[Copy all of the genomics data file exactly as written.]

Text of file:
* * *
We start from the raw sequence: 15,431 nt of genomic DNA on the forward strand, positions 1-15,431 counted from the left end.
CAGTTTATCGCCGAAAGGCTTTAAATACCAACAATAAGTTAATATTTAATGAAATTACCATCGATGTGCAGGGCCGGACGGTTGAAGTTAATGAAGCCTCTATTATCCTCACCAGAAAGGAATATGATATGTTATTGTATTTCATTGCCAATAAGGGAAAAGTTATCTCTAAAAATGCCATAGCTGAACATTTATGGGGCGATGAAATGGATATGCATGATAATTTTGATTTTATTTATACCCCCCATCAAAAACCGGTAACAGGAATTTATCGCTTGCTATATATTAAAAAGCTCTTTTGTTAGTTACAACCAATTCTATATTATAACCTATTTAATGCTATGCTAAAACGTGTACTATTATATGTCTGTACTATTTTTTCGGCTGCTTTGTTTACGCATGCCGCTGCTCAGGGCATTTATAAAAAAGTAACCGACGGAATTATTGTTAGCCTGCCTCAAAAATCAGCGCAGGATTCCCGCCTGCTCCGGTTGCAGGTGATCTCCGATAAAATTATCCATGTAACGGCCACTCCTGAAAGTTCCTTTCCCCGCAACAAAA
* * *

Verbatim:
We start from the raw sequence: 15,431 nt of genomic DNA on the forward strand, positions 1-15,431 counted from the left end.
CAGTTTATCGCCGAAAGGCTTTAAATACCAACAATAAGTTAATATTTAATGAAATTACCATCGATGTGCAGGGCCGGACGGTTGAAGTTAATGAAGCCTCTATTATCCTCACCAGAAAGGAATATGATATGTTATTGTATTTCATTGCCAATAAGGGAAAAGTTATCTCTAAAAATGCCATAGCTGAACATTTATGGGGCGATGAAATGGATATGCATGATAATTTTGATTTTATTTATACCCCCCATCAAAAACCGGTAACAGGAATTTATCGCTTGCTATATATTAAAAAGCTCTTTTGTTAGTTACAACCAATTCTATATTATAACCTATTTAATGCTATGCTAAAACGTGTACTATTATATGTCTGTACTATTTTTTCGGCTGCTTTGTTTACGCATGCCGCTGCTCAGGGCATTTATAAAAAAGTAACCGACGGAATTATTGTTAGCCTGCCTCAAAAATCAGCGCAGGATTCCCGCCTGCTCCGGTTGCAGGTGATCTCCGATAAAATTATCCATGTAACGGCCACTCCTGAAAGTTCCTTTCCCCGCAACAAAA